Clinical Professor of Law, and Director of the Immigrant Justice Clinic
Joanne Gottesman
Rutgers Law School
217 N 5th St
Camden, NJ 08102

Joanne Gottesman directs the Immigrant Justice Clinic, a student-led law office that represents clients in immigration matters. She practiced housing and immigration law at the Legal Aid Society in New York and her areas of expertise include child migration, U.S. Immigration policy and poverty law. Before attending law school she lived and worked in China for three years.

  • Biography
  • Publications
  • Courses Taught
  • Expertise

Since 2019 Professor Joanne Gottesman has served as Director of Clinical Programs in the Camden location. She co-directed the Rutgers Civil Practice Clinic for a decade before founding the Immigrant Justice Clinic in 2012.  Her clinical practice and scholarship focus on the intersection between immigration law and state law.  With the support of the Defending Immigrants Partnership, she wrote the first practice guide to analyze the immigration consequences of New Jersey criminal offenses section by section in 2003.  Following the New Jersey Supreme Court’s decision in State v. Nunez-Valdez in 2009, the New Jersey Administrative Office of the Courts distributed a link to this guide to all criminal court judges in the state via an Administrative Office of the Courts Directive.

Prior to joining the Rutgers faculty in 2002, Professor Gottesman worked as a Kirkland & Ellis Public Service Fellow in the Immigration Unit of the Legal Aid Society of New York, where she also practiced housing law. She later served as a law clerk to U.S. District Court Judge Edmund V. Ludwig in Philadelphia.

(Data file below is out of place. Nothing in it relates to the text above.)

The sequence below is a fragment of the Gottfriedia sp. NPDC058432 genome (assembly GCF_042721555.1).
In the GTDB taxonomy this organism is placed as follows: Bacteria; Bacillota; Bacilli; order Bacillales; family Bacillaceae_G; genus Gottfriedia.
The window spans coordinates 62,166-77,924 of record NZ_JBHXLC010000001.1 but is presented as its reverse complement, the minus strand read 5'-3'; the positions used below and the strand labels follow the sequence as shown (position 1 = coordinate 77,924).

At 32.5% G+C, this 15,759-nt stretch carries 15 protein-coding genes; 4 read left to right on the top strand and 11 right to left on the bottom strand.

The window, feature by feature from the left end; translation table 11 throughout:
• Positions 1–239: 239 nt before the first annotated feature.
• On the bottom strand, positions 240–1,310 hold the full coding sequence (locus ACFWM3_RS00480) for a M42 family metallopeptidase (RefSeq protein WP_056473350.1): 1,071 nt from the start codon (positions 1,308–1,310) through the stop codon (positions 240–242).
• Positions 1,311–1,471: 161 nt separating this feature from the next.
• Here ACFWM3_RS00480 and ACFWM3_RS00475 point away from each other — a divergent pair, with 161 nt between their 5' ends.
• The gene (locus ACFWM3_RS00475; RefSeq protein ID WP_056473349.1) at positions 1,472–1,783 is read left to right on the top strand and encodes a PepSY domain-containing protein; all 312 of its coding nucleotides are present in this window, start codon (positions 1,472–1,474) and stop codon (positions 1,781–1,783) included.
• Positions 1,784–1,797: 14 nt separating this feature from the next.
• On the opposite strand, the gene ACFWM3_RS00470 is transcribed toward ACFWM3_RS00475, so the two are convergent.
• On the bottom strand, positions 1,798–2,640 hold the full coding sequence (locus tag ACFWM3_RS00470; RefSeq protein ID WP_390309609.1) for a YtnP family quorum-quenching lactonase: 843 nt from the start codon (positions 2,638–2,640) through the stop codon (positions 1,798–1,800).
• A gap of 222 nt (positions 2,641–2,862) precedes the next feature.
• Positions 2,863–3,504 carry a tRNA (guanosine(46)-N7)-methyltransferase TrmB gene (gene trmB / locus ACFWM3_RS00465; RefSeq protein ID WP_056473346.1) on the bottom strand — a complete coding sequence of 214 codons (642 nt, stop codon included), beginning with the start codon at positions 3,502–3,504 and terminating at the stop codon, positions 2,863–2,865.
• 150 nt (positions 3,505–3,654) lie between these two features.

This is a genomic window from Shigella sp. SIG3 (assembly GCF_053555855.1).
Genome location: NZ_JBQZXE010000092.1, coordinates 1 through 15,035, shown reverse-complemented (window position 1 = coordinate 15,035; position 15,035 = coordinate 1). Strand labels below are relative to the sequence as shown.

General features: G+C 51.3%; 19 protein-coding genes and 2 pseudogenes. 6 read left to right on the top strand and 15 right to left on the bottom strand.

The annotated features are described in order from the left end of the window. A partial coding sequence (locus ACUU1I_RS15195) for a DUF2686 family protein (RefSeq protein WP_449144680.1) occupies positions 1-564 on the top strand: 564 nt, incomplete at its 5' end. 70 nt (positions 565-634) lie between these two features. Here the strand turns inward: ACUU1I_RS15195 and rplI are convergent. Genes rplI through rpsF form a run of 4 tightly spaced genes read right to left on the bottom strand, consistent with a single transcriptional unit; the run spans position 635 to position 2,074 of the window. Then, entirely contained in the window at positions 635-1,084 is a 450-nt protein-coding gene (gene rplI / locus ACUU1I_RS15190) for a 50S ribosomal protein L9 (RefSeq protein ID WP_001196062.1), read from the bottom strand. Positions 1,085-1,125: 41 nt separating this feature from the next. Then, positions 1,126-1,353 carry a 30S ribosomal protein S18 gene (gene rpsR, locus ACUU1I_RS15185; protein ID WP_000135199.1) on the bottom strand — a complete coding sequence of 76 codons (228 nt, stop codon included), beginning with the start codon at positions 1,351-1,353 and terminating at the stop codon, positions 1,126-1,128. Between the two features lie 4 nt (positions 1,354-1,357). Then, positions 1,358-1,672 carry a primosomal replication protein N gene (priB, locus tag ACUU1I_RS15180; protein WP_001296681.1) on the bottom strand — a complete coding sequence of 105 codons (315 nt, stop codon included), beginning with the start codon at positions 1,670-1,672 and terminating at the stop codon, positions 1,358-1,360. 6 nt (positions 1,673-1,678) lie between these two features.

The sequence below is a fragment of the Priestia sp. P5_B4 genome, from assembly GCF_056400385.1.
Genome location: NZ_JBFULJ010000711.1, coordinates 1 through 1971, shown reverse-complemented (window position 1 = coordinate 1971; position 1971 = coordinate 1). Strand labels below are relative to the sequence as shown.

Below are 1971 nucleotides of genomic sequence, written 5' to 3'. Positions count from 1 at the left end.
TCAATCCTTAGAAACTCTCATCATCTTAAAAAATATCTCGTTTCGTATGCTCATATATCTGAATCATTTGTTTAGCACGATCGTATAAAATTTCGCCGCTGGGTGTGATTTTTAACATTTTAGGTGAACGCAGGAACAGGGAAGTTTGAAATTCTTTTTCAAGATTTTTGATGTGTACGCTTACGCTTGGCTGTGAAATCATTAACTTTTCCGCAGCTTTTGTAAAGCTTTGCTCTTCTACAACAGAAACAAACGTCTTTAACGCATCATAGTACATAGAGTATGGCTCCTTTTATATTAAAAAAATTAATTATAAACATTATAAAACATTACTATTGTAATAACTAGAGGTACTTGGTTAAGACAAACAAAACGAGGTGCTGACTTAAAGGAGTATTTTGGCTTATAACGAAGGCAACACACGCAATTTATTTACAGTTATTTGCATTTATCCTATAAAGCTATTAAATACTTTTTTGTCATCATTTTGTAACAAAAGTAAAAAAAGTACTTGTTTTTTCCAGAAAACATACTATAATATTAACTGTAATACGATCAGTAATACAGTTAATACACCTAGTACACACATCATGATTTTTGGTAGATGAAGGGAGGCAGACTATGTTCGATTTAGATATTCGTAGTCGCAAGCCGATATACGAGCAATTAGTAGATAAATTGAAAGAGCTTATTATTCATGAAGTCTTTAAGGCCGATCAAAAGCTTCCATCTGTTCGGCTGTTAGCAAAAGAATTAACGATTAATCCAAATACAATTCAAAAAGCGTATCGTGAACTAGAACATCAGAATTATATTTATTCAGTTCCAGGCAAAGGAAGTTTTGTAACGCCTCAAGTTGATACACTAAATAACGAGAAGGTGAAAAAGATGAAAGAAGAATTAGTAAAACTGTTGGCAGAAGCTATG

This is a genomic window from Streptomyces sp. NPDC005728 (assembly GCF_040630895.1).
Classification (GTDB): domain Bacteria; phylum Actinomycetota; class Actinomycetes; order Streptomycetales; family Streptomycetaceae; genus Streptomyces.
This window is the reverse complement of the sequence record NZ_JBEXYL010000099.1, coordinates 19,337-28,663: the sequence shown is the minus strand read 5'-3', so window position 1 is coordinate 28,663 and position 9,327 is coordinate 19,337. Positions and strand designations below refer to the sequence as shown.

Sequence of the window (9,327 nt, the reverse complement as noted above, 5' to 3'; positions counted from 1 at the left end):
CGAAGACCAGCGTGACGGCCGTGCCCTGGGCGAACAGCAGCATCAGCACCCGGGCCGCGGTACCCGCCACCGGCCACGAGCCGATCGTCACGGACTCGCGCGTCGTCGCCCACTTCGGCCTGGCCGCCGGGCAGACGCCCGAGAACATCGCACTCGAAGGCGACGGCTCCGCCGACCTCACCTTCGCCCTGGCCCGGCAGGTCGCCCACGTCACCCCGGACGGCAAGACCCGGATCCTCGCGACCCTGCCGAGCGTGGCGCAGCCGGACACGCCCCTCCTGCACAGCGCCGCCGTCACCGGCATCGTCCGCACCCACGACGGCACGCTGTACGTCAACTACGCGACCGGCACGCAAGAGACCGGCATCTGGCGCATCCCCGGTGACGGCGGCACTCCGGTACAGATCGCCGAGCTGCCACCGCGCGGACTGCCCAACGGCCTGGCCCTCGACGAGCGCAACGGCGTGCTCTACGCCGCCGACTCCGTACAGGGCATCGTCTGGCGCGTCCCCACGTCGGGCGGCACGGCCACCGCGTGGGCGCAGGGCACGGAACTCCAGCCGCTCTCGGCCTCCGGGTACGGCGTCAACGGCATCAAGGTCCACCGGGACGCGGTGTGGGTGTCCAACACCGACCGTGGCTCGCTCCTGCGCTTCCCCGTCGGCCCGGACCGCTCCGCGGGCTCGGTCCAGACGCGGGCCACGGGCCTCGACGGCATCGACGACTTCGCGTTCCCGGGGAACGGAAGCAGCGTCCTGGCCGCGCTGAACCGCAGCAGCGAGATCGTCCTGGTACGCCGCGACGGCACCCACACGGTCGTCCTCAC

With Professor Randi Mandelbaum, the director of the Child Advocacy Clinic in Newark, Professor Gottesman established a statewide project to represent children in foster care in New Jersey in their immigration matters. Since its founding in 2016, the project has represented hundreds of children from around the world.

Professor Gottesman graduated from Wesleyan University and received her J.D. from Columbia Law School. Before attending law school, Professor Gottesman spent three years working and studying in China.



 “Courthouses Should be Safe Places for Everyone,”  Star-Ledger, June 25, 2019

"A Pathway to Permanency: Collaborating for the Futures of Children who are Immigrants in the Child Welfare System," Child Welfare Vol. 96 No.6 (2018)   (with Randi Mandelbaum and Meredith Pindar)

"Avoiding the Secret Sentence: A Model for Ensuring that New Jersey Criminal Defendants are Advised About Immigration Consequences Before Entering Guilty Pleas," 33  Seton Hall Legislative Journal 357 (2009)

"Quick Reference Chart for Determining The Immigration Consequences of Selected New Jersey Offenses," The Defending Immigrants Partnership (2003, 2005) available at

Courses Taught
  • Clinical Legal Education
  • Immigration Law
  • Poverty Law